Low-income countries should position themselves to respond to ripple effects from the global financial crisis, David Carew, Sierra Leone’s Finance Minister, said during the IMF-World Bank Annual Meetings.
Carew, noting the interventions by advanced economies to support their banking systems, said that it is clear that countries in Africa do not have the capacity to take such steps. He said that low-income countries cannot yet deal with the impact of future credit problems in developing markets but stressed it is essential that developing countries “develop a strategy to take on the crisis when it happens.”
Carew and Ali Lamine Zeine, Minister of Finance and Economy in Niger, said it was critical to the poorest countries that advanced economies do not back off aid commitments because of the global financial crisis. Carew and Zeine spoke at an October 12 press conference after the release of a communique by the finance ministers of the 33 countries eligible for the IMF’s Heavily Indebted Poor Countries (HIPC) initiative.
Separately, IMF Managing Director Dominique Strauss-Kahn also stressed that advanced economies must not cut aid budgets because of the financial crisis.
He emphasized on October 9 the IMF’s readiness to act quickly through its emergency financing procedures to lend to countries needing help during the present financial crisis. The IMF has more than $200 billion of loanable funds and can draw on additional resources through two standing borrowing arrangements.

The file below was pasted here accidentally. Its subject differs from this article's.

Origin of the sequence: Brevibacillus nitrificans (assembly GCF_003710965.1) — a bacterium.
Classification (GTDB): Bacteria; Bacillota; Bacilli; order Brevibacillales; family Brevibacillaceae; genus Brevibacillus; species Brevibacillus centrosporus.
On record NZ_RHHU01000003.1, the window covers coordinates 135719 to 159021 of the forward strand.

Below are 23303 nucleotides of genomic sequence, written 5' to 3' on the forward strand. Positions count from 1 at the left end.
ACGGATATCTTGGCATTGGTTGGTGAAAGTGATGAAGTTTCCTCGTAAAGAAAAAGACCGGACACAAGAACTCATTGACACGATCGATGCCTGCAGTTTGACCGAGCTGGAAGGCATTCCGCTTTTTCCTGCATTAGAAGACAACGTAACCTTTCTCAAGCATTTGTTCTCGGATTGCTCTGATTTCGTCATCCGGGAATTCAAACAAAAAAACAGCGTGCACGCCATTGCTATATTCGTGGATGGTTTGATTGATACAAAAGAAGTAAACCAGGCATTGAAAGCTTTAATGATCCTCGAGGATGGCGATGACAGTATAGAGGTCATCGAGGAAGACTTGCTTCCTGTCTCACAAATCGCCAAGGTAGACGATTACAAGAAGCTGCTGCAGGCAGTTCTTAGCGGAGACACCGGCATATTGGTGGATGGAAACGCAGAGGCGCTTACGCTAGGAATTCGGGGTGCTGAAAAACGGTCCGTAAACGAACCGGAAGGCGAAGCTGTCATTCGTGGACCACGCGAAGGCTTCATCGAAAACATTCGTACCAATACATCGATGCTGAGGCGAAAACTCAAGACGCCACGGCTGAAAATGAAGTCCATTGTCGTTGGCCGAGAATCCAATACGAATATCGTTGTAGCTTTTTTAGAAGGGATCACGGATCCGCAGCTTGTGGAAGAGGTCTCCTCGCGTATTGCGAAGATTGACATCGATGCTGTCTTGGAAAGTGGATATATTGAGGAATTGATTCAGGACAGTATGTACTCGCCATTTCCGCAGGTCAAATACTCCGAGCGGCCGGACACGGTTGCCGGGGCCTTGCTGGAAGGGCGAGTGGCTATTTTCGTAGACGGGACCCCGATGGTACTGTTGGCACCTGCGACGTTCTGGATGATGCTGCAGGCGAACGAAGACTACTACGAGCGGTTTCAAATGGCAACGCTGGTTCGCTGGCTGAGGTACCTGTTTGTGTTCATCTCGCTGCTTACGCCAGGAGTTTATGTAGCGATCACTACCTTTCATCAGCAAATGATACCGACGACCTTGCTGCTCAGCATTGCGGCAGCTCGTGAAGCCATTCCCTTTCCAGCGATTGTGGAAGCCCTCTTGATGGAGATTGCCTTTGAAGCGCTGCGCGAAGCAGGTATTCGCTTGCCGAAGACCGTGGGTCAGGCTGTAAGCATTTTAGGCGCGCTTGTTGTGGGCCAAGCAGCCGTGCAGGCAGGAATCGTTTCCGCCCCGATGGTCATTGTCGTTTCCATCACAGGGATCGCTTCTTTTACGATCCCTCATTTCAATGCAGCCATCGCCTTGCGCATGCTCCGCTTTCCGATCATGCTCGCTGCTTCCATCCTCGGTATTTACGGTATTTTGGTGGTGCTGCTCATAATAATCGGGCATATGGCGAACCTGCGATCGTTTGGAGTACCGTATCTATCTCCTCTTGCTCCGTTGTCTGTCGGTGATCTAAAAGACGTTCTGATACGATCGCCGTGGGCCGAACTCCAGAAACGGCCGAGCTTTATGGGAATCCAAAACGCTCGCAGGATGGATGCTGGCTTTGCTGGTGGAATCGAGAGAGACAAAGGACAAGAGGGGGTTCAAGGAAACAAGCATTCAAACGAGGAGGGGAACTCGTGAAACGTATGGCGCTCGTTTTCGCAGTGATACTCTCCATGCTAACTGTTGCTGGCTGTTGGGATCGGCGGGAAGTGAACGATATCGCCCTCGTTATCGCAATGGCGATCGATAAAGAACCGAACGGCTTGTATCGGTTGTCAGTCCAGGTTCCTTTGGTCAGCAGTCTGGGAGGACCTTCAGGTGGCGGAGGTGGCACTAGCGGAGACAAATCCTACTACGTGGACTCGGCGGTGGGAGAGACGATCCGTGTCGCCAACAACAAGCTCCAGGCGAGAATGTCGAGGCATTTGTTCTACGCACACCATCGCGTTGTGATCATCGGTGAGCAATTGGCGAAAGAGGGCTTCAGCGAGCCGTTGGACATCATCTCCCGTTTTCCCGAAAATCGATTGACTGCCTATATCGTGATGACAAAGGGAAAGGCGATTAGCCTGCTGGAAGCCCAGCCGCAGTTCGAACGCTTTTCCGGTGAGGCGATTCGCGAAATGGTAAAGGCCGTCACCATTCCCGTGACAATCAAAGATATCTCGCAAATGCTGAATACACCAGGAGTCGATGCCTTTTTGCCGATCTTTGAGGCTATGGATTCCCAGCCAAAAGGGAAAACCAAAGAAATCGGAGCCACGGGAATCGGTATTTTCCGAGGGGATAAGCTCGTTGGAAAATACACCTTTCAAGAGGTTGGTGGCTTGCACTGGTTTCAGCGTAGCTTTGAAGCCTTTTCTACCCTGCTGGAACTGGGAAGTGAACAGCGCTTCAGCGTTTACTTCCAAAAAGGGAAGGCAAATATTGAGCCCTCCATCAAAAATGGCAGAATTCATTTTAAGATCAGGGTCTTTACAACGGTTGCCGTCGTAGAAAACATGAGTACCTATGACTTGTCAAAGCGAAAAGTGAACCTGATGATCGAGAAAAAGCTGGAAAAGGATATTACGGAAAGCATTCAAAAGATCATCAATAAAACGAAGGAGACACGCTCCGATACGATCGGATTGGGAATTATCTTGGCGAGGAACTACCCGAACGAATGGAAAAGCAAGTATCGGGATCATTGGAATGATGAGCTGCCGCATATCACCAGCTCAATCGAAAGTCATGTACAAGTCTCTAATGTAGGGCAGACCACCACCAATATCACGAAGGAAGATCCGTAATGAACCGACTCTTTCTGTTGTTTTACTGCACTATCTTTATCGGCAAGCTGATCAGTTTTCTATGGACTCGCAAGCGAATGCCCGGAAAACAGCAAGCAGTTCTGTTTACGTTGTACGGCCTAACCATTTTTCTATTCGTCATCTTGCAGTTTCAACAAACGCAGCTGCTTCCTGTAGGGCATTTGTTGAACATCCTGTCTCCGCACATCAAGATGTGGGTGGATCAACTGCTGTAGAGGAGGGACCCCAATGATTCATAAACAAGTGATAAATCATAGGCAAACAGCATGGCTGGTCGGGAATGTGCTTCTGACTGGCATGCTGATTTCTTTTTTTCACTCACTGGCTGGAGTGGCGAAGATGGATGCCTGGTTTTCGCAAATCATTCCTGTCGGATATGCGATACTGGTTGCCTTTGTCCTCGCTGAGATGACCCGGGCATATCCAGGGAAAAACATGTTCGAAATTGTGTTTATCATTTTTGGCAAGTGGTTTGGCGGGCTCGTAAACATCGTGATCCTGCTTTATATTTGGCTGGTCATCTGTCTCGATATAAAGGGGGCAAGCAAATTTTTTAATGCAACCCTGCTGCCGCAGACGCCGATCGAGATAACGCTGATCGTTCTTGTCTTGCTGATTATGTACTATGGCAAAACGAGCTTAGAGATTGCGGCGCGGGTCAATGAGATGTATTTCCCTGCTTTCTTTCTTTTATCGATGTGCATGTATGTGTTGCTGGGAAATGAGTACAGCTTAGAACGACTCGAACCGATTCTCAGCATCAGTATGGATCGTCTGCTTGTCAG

The ministers said the financial crisis, with the attendant slowdown of growth in advanced economies, will affect low-income countries in many ways—among them falling remittances, reduced capital flows, higher borrowing costs, and reduced demand for their exports.
The ministers pledged steps to improve their economies on their own, but also urged donors to fulfill their pledges of development financing and cited the need for more concessional loans. They said such steps are essential if the poorest countries are to make progress toward meeting the Millennium Development Goals. The ministers also urged the IMF and World Bank to produce comprehensive analysis of the impact of the crisis on low-income countries.
They noted that there has been little progress toward increasing the number of non-Paris Club governments in the debt reduction strategy of the HIPC initiative and toward dealing with the actions of so-called vulture funds, which buy poor-country debt and then seek to enforce payment in the legal system.
Debt sustainability problems
The ministers also voted to change the name of their network to the Low-Income Countries’ Debt Sustainability Network and to expand membership to include all low-income countries with debt sustainability problems, whether or not they are eligible for the HIPC initiative.
The IMF said on October 10 that growth in sub-Saharan Africa is projected to ease, reflecting increases in food and fuel prices, slower world growth, and global financial turmoil. The forecast also raised the risk of a decline in resource flows to Africa in the form of private capital, remittances, and aid.
Speaking at a November 7 conference in Arusha, Tanzania, IMF African Department Director Antoinette Sayeh stressed that policymakers should be vigilant and flexible in response to the crisis.
“Even though the circumstances and policies implemented in reaction to the crisis may vary sharply across countries, these should not derail the growth strategies that have been put in place in the past decade and have started to bear fruit,” Sayeh said.